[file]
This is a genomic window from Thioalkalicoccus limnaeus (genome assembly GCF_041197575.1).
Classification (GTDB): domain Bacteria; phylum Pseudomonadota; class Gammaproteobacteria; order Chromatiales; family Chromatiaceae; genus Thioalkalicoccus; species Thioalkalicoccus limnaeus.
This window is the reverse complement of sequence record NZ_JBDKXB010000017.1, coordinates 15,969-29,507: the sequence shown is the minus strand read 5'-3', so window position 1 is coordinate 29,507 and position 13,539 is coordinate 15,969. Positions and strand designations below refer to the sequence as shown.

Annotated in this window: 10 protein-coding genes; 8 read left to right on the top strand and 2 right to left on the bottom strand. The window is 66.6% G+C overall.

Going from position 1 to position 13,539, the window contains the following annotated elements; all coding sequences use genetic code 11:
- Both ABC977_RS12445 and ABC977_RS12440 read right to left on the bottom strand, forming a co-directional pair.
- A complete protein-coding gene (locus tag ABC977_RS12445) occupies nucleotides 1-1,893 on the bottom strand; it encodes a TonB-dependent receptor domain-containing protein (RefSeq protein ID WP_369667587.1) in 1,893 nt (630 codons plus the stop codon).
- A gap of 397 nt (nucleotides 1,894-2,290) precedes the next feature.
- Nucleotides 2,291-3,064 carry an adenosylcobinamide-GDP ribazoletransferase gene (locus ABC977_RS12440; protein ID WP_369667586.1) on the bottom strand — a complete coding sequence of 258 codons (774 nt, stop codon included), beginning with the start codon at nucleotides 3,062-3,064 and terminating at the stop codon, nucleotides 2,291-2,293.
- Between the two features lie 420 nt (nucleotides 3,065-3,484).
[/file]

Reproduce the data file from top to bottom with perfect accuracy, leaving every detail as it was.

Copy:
This is a genomic window from Thioalkalicoccus limnaeus (genome assembly GCF_041197575.1).
Classification (GTDB): domain Bacteria; phylum Pseudomonadota; class Gammaproteobacteria; order Chromatiales; family Chromatiaceae; genus Thioalkalicoccus; species Thioalkalicoccus limnaeus.
This window is the reverse complement of sequence record NZ_JBDKXB010000017.1, coordinates 15,969-29,507: the sequence shown is the minus strand read 5'-3', so window position 1 is coordinate 29,507 and position 13,539 is coordinate 15,969. Positions and strand designations below refer to the sequence as shown.

Annotated in this window: 10 protein-coding genes; 8 read left to right on the top strand and 2 right to left on the bottom strand. The window is 66.6% G+C overall.

Going from position 1 to position 13,539, the window contains the following annotated elements; all coding sequences use genetic code 11:
- Both ABC977_RS12445 and ABC977_RS12440 read right to left on the bottom strand, forming a co-directional pair.
- A complete protein-coding gene (locus tag ABC977_RS12445) occupies nucleotides 1-1,893 on the bottom strand; it encodes a TonB-dependent receptor domain-containing protein (RefSeq protein ID WP_369667587.1) in 1,893 nt (630 codons plus the stop codon).
- A gap of 397 nt (nucleotides 1,894-2,290) precedes the next feature.
- Nucleotides 2,291-3,064 carry an adenosylcobinamide-GDP ribazoletransferase gene (locus ABC977_RS12440; protein ID WP_369667586.1) on the bottom strand — a complete coding sequence of 258 codons (774 nt, stop codon included), beginning with the start codon at nucleotides 3,062-3,064 and terminating at the stop codon, nucleotides 2,291-2,293.
- Between the two features lie 420 nt (nucleotides 3,065-3,484).